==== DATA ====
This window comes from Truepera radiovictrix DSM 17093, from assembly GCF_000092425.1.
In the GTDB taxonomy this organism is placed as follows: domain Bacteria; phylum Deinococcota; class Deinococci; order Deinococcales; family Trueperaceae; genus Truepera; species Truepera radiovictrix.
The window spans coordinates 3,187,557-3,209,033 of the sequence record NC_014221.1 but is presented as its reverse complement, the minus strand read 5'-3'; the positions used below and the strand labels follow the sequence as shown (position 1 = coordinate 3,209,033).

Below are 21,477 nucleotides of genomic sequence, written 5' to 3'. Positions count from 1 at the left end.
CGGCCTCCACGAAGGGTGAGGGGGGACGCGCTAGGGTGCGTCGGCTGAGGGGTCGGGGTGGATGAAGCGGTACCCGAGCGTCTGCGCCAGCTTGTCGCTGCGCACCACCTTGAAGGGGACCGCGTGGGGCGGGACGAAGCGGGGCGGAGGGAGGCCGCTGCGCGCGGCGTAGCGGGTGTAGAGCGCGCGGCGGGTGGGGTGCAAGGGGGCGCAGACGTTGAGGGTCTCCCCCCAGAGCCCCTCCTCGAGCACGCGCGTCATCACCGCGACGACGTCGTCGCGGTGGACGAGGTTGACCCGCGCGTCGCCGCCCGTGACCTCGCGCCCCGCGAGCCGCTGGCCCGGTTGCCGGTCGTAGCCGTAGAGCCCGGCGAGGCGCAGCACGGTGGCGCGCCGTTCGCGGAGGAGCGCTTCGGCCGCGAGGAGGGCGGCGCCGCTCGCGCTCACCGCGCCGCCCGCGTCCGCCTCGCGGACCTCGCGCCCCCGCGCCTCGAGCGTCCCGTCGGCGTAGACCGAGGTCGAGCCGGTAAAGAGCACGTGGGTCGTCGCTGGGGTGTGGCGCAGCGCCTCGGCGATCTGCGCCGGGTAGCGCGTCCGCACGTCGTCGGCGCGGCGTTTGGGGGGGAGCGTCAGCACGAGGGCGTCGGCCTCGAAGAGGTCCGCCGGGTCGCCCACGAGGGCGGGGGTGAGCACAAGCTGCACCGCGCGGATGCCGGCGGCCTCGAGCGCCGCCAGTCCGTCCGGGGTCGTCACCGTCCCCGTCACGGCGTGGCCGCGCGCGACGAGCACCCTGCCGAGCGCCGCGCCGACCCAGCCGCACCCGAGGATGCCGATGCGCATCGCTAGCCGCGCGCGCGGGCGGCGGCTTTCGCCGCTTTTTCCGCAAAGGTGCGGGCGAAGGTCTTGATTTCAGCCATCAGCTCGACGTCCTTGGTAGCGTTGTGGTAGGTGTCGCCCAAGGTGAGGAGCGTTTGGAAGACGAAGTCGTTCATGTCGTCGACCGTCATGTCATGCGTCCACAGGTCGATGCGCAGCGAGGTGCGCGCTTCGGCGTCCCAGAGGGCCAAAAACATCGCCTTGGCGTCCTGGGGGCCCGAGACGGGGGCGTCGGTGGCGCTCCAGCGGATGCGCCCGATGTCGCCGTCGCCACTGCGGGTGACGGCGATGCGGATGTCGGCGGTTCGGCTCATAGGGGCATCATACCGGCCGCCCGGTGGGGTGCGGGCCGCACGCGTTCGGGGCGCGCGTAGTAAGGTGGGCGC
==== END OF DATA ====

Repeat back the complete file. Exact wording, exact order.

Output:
This window comes from Truepera radiovictrix DSM 17093, from assembly GCF_000092425.1.
In the GTDB taxonomy this organism is placed as follows: domain Bacteria; phylum Deinococcota; class Deinococci; order Deinococcales; family Trueperaceae; genus Truepera; species Truepera radiovictrix.
The window spans coordinates 3,187,557-3,209,033 of the sequence record NC_014221.1 but is presented as its reverse complement, the minus strand read 5'-3'; the positions used below and the strand labels follow the sequence as shown (position 1 = coordinate 3,209,033).

Below are 21,477 nucleotides of genomic sequence, written 5' to 3'. Positions count from 1 at the left end.
CGGCCTCCACGAAGGGTGAGGGGGGACGCGCTAGGGTGCGTCGGCTGAGGGGTCGGGGTGGATGAAGCGGTACCCGAGCGTCTGCGCCAGCTTGTCGCTGCGCACCACCTTGAAGGGGACCGCGTGGGGCGGGACGAAGCGGGGCGGAGGGAGGCCGCTGCGCGCGGCGTAGCGGGTGTAGAGCGCGCGGCGGGTGGGGTGCAAGGGGGCGCAGACGTTGAGGGTCTCCCCCCAGAGCCCCTCCTCGAGCACGCGCGTCATCACCGCGACGACGTCGTCGCGGTGGACGAGGTTGACCCGCGCGTCGCCGCCCGTGACCTCGCGCCCCGCGAGCCGCTGGCCCGGTTGCCGGTCGTAGCCGTAGAGCCCGGCGAGGCGCAGCACGGTGGCGCGCCGTTCGCGGAGGAGCGCTTCGGCCGCGAGGAGGGCGGCGCCGCTCGCGCTCACCGCGCCGCCCGCGTCCGCCTCGCGGACCTCGCGCCCCCGCGCCTCGAGCGTCCCGTCGGCGTAGACCGAGGTCGAGCCGGTAAAGAGCACGTGGGTCGTCGCTGGGGTGTGGCGCAGCGCCTCGGCGATCTGCGCCGGGTAGCGCGTCCGCACGTCGTCGGCGCGGCGTTTGGGGGGGAGCGTCAGCACGAGGGCGTCGGCCTCGAAGAGGTCCGCCGGGTCGCCCACGAGGGCGGGGGTGAGCACAAGCTGCACCGCGCGGATGCCGGCGGCCTCGAGCGCCGCCAGTCCGTCCGGGGTCGTCACCGTCCCCGTCACGGCGTGGCCGCGCGCGACGAGCACCCTGCCGAGCGCCGCGCCGACCCAGCCGCACCCGAGGATGCCGATGCGCATCGCTAGCCGCGCGCGCGGGCGGCGGCTTTCGCCGCTTTTTCCGCAAAGGTGCGGGCGAAGGTCTTGATTTCAGCCATCAGCTCGACGTCCTTGGTAGCGTTGTGGTAGGTGTCGCCCAAGGTGAGGAGCGTTTGGAAGACGAAGTCGTTCATGTCGTCGACCGTCATGTCATGCGTCCACAGGTCGATGCGCAGCGAGGTGCGCGCTTCGGCGTCCCAGAGGGCCAAAAACATCGCCTTGGCGTCCTGGGGGCCCGAGACGGGGGCGTCGGTGGCGCTCCAGCGGATGCGCCCGATGTCGCCGTCGCCACTGCGGGTGACGGCGATGCGGATGTCGGCGGTTCGGCTCATAGGGGCATCATACCGGCCGCCCGGTGGGGTGCGGGCCGCACGCGTTCGGGGCGCGCGTAGTAAGGTGGGCGC